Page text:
STEPHENVILLE (June 6, 2019) — Been there, done that.
The Tarleton State University men’s rodeo team is a perennial power. The program has notched three national team titles and is a fixture at the College National Finals Rodeo.
The men will be in Casper, Wyo., again this year, but that didn’t look like a sure thing at the midpoint of the 2018-19 season.
“We had a weird year,” said tie-down roper Wyatt Williams, who’s preparing for his third appearance at CNFR. “A bunch of us were hitting and missing at different spots. Everyone ruled us out halfway through the year.
“This spring we finally caught fire and won three rodeos as a team. We came back at the end of the year. It was cool to be the underdog for once, to come back like that.”
Defending national champion bareback rider Tyler Berghuis said the late-season rally could galvanize the team at CNFR. “With all the pressure, we were able to come back and qualify, so I think we can handle the pressure of the college finals.”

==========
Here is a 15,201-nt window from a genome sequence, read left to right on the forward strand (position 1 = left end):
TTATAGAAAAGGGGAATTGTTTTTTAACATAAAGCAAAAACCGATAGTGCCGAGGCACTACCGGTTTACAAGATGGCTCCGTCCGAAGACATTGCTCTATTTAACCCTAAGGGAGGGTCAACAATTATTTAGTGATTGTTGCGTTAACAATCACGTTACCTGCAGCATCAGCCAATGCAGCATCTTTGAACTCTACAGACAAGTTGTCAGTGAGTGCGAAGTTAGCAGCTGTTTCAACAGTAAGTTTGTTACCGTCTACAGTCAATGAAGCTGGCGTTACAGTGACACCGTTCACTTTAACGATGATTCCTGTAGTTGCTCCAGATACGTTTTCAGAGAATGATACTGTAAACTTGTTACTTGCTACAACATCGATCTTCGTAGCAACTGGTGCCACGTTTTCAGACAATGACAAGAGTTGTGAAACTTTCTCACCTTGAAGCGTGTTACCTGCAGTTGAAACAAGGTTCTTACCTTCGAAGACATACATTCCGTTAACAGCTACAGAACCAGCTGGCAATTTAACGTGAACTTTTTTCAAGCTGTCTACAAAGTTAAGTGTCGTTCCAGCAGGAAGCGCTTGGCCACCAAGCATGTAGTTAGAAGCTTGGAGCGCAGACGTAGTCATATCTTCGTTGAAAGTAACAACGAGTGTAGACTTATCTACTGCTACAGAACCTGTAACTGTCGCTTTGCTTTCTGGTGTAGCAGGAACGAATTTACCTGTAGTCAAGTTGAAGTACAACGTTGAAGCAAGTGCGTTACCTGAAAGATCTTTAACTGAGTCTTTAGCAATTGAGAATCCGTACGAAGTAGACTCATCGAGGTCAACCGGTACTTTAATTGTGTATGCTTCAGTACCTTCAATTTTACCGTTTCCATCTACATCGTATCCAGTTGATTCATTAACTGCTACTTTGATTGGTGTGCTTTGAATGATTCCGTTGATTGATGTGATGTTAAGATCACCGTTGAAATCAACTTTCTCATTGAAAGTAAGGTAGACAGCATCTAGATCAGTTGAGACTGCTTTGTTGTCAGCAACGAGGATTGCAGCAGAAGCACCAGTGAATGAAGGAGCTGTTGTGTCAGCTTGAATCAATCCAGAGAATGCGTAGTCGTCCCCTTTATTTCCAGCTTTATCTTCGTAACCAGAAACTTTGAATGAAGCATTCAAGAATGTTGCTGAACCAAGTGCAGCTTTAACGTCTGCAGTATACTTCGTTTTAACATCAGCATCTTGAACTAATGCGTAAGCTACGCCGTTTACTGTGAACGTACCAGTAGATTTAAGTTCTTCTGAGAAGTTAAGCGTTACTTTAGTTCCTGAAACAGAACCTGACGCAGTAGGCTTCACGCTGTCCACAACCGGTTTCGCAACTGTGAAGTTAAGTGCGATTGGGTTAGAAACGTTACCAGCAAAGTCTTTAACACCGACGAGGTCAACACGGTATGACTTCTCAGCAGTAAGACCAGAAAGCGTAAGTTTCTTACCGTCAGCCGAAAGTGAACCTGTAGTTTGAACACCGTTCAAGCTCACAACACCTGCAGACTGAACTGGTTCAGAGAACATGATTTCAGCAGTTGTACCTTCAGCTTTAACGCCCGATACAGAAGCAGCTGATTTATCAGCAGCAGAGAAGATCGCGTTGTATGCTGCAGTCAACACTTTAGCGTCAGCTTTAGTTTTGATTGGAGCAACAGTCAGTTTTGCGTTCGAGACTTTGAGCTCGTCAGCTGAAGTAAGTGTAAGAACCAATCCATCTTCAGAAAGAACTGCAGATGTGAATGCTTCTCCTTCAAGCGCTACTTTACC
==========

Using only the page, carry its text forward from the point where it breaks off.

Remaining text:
The seven-man team, led by Berghuis, includes Williams, saddle bronc rider Jake Barnes, calf roper Haven Meged, team roping header Jhett Trenary, heeler Zach Kraus and steer wrestler Tyler Muth.
The team carries a load of experience into Casper for the June 9-15 finals, listing seven previous appearances. Performances will be telecast live from the Casper Events Center on ESPN3 and the WatchESPN app.
Berghuis, the National Intercollegiate Rodeo Association Southwest Region bareback champ, is in Casper for the second straight year, his last season of college eligibility.